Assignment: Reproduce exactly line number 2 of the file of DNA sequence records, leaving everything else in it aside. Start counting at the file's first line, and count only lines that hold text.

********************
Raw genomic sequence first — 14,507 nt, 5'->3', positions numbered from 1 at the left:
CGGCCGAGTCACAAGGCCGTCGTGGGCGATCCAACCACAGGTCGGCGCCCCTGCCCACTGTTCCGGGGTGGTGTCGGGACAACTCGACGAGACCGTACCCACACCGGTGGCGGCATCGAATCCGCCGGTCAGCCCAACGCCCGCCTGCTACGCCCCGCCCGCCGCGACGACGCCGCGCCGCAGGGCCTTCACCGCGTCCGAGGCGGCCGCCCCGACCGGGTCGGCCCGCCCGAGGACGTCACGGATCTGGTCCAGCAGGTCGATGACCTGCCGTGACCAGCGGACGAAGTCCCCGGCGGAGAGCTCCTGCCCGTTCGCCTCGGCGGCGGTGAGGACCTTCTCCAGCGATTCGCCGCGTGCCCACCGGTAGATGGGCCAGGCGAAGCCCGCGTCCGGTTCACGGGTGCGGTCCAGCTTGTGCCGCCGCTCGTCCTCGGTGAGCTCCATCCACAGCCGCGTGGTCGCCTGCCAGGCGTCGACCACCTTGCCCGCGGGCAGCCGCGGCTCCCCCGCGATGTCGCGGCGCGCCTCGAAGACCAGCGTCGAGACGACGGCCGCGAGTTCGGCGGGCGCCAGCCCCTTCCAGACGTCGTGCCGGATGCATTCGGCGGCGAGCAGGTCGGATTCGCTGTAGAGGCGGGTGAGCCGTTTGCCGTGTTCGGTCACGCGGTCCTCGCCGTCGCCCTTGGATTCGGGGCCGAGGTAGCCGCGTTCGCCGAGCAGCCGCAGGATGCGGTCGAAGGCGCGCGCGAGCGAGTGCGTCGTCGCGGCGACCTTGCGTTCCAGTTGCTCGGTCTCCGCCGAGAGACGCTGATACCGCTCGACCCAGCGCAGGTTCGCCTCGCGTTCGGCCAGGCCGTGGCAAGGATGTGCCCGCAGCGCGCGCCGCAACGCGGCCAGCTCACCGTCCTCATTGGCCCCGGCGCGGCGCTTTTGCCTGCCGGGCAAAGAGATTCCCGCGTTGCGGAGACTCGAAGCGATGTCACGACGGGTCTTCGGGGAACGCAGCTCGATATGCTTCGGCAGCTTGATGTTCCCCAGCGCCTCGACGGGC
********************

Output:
CGGCCGAGTCACAAGGCCGTCGTGGGCGATCCAACCACAGGTCGGCGCCCCTGCCCACTGTTCCGGGGTGGTGTCGGGACAACTCGACGAGACCGTACCCACACCGGTGGCGGCATCGAATCCGCCGGTCAGCCCAACGCCCGCCTGCTACGCCCCGCCCGCCGCGACGACGCCGCGCCGCAGGGCCTTCACCGCGTCCGAGGCGGCCGCCCCGACCGGGTCGGCCCGCCCGAGGACGTCACGGATCTGGTCCAGCAGGTCGATGACCTGCCGTGACCAGCGGACGAAGTCCCCGGCGGAGAGCTCCTGCCCGTTCGCCTCGGCGGCGGTGAGGACCTTCTCCAGCGATTCGCCGCGTGCCCACCGGTAGATGGGCCAGGCGAAGCCCGCGTCCGGTTCACGGGTGCGGTCCAGCTTGTGCCGCCGCTCGTCCTCGGTGAGCTCCATCCACAGCCGCGTGGTCGCCTGCCAGGCGTCGACCACCTTGCCCGCGGGCAGCCGCGGCTCCCCCGCGATGTCGCGGCGCGCCTCGAAGACCAGCGTCGAGACGACGGCCGCGAGTTCGGCGGGCGCCAGCCCCTTCCAGACGTCGTGCCGGATGCATTCGGCGGCGAGCAGGTCGGATTCGCTGTAGAGGCGGGTGAGCCGTTTGCCGTGTTCGGTCACGCGGTCCTCGCCGTCGCCCTTGGATTCGGGGCCGAGGTAGCCGCGTTCGCCGAGCAGCCGCAGGATGCGGTCGAAGGCGCGCGCGAGCGAGTGCGTCGTCGCGGCGACCTTGCGTTCCAGTTGCTCGGTCTCCGCCGAGAGACGCTGATACCGCTCGACCCAGCGCAGGTTCGCCTCGCGTTCGGCCAGGCCGTGGCAAGGATGTGCCCGCAGCGCGCGCCGCAACGCGGCCAGCTCACCGTCCTCATTGGCCCCGGCGCGGCGCTTTTGCCTGCCGGGCAAAGAGATTCCCGCGTTGCGGAGACTCGAAGCGATGTCACGACGGGTCTTCGGGGAACGCAGCTCGATATGCTTCGGCAGCTTGATGTTCCCCAGCGCCTCGACGGGC